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I'm designing an entity to represent a log-in object. The unique username value is an email address, that will go onto the username field.

Should I add a second field called email to indicate a contact email address for the user considering that it would be valued copied from the username field?

My requirements are email address as username, password, plus contact details such as first name, last name, email address.

When you came across a scenario like this, what did you choose to do?

  • 3
    What are your requirements? – qwerty_so Dec 19 '16 at 12:56
  • I just updated the question to include requirements. Thanks – Lucas T Dec 19 '16 at 13:02
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    You might also have 2 different entities: account and user. May be it would help to see that conceptually, both fields are different thing and serves to different purpose. I'm not trying to complicate your design, I just want you see the two concepts separated. – Laiv Dec 19 '16 at 13:29
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As written, your requirements seem clear: there is a separate field for a user name, and a separate field for the e-mail address.

This being said, you may need to discuss the requirements with the person who have written them in the first place:

  • It may appear that, indeed, there is a clear separation required between the contact info and the authentication data. For instance, there may be multiple contact info sets: one for invoicing, another one for shipping.

  • Or it may appear that it should be the same field.

Two key questions are:

  • Is it possible for the person to use a login which is not an e-mail address? What if it's a different e-mail address from the one specified in the contact info?

  • What happens when the person needs to change the e-mail address, because the old one is no longer valid? Will the login change as well?

  • Additionally, I'd ask whether the login email needs to be validated to confirm it is owned by the user. If so, the second email address may not be necessary as the system already has an email to contact the user with. – MetaFight Dec 19 '16 at 14:23
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If the requirements tell me to store what appears to be duplicate information, then I would store it as such in my object and/or database.

However, unless the requirements also say that I must collect the email address twice (once as user name and separately as part of the contact information), I would ask the user only once and internally copy the information to the other fields.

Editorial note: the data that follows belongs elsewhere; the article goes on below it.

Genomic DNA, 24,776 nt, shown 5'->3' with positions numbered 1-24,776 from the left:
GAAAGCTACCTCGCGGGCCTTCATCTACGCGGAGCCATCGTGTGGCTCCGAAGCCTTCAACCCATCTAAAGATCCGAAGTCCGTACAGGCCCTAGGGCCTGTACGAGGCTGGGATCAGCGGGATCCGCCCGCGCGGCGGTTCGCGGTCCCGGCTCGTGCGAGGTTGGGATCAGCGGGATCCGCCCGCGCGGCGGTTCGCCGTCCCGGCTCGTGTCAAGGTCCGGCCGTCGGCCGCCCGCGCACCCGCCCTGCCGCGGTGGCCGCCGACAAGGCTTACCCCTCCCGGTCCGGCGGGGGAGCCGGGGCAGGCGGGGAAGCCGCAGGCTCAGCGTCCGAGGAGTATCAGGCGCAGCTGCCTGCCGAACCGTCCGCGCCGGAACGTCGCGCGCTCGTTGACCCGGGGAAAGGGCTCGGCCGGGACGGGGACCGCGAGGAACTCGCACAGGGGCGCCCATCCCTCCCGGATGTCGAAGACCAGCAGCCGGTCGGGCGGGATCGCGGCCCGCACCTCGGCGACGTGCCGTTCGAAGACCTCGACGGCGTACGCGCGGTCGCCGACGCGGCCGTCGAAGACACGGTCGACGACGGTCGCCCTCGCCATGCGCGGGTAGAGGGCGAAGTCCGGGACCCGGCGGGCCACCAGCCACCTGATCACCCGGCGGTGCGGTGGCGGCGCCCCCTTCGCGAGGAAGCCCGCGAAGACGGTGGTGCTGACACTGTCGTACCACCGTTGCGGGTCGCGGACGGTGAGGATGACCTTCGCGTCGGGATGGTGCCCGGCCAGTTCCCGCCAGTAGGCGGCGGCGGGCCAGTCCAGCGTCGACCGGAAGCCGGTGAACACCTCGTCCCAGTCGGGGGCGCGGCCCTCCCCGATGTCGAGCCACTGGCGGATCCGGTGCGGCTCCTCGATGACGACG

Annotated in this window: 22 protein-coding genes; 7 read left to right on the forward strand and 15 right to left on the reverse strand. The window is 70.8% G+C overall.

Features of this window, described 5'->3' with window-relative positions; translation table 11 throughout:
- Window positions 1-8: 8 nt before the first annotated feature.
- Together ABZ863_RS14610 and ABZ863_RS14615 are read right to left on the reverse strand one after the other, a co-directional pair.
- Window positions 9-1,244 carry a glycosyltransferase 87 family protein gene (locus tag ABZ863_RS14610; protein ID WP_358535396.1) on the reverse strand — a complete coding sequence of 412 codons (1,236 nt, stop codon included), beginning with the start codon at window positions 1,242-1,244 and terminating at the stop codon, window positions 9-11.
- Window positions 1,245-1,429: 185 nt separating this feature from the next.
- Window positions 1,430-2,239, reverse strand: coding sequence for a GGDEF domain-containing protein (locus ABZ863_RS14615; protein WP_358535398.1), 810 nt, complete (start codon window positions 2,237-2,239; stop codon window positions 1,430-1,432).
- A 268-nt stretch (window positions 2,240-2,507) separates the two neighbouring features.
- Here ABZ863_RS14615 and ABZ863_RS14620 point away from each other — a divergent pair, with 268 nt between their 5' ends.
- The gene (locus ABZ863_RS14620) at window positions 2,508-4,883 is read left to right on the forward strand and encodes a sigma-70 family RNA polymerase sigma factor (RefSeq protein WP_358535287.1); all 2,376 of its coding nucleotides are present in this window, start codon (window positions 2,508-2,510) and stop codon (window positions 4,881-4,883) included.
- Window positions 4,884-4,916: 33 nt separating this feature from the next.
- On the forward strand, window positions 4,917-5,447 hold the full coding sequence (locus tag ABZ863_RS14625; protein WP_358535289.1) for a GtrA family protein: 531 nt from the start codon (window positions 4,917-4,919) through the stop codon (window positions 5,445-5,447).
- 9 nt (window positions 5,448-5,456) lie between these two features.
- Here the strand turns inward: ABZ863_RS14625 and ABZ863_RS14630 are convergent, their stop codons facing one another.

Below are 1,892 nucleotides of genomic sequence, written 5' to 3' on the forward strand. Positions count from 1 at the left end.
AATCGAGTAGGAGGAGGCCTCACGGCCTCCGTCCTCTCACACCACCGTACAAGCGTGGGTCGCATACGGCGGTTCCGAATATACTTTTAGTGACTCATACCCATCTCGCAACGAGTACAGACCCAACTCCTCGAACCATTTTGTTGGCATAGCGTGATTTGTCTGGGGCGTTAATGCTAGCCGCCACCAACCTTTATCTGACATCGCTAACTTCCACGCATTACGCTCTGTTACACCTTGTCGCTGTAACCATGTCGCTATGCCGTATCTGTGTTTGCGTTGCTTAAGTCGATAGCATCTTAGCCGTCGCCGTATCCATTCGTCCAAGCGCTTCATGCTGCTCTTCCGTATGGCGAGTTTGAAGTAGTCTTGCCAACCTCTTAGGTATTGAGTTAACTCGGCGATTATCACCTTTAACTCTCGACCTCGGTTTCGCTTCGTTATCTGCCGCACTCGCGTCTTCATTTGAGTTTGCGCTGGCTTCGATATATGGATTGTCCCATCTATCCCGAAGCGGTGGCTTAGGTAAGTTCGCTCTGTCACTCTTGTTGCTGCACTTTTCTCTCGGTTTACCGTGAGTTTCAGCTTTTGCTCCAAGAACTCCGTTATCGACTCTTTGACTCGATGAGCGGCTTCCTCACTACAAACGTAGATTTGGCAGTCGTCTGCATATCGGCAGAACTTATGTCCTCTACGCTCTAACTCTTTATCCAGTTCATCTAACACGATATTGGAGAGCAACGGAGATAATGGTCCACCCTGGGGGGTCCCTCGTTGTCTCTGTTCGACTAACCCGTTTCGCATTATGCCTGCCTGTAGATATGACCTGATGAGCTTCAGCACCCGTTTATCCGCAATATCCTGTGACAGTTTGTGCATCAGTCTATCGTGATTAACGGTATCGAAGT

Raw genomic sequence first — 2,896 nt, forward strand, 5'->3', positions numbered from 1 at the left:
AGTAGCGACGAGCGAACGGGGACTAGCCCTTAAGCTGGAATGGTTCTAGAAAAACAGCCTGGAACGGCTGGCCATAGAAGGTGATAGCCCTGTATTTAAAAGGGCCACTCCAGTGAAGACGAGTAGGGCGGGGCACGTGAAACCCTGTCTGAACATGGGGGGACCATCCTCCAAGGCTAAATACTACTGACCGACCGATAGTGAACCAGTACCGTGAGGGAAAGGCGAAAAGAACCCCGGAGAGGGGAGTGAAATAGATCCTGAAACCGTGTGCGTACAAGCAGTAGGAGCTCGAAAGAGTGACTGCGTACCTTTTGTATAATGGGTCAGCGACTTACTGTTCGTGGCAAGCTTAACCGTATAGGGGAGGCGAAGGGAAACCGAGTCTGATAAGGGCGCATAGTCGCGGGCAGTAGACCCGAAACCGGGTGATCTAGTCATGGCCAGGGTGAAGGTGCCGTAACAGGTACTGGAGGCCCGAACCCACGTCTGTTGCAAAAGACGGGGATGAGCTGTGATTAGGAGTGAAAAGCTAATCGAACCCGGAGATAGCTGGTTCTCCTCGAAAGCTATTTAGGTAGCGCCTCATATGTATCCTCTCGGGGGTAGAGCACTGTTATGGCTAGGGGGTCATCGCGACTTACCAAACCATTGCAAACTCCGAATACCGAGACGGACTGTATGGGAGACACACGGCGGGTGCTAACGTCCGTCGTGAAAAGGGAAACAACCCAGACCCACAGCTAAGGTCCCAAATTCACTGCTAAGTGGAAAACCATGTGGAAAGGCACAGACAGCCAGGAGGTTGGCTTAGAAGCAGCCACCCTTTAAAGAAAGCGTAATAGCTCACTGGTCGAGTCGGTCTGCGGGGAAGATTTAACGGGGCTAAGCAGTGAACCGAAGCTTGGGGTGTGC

The reason for implementing the duplication is because I consider it likely that the apparent duplication turns out to not be an actual duplication in all cases. Perhaps a use-case is foreseen where the user name is not actually a valid email address, or a use-case is foreseen where a user can change their contact details (including email address) without changing the username.

If the duplication appears to be really serious to you, then you can always ask for clarification on the requirement.

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    +1. My Steam account username is still my old, now defunct, email address. Indeed I have updated the email, and the two no longer match. – Tibo Dec 19 '16 at 13:18
  • Your answer is as valid as the other one provided, I wish I could mark them both as correct. – Lucas T Dec 19 '16 at 14:17
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In the past, the design I have pushed for when having the luxury of designing this from scratch is to have a Person entity having one or more User entities. This way you can identify unique people in the system and provide the ability for multiple user accounts that can be tied to individual applications or systems, if that's needed.

This doesn't take into account using Active Directory or some Identity Federation model, but a simple example of the object model could be:

Person

  • ID
  • First Name
  • Last Name
  • Email Address
  • other contact info, etc.

User Account (the login info)

  • ID
  • Person ID FK
  • Application ID FK
  • Login (the email address or user ID)
  • other login-related fields, etc.

And you can take it even further and have multiple emails for the person broken out into a child table, for primary email, secondary, etc. Same goes for phone and address and other similar information identifying a person.

  • I agree with you. Diving the information between person and account is the right approach. I shall give it due consideration. Thanks – Lucas T Dec 22 '16 at 10:43
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Designing a login form in 2016 I would take into consideration passwordless scenarios which are well recapped in this question, plus the basic teachings of data design: ask the user only what you really need to ask.

So for your specific problem I'd stay only with an email - the user email and I would never call it anything else than email, there is no "username" data field, that can only confuse things (eventually you could alert the user explaining that the email will be used as an authentication mean, etc.) ultimately, if your security and safety requirements allow you to do so, go passwordless

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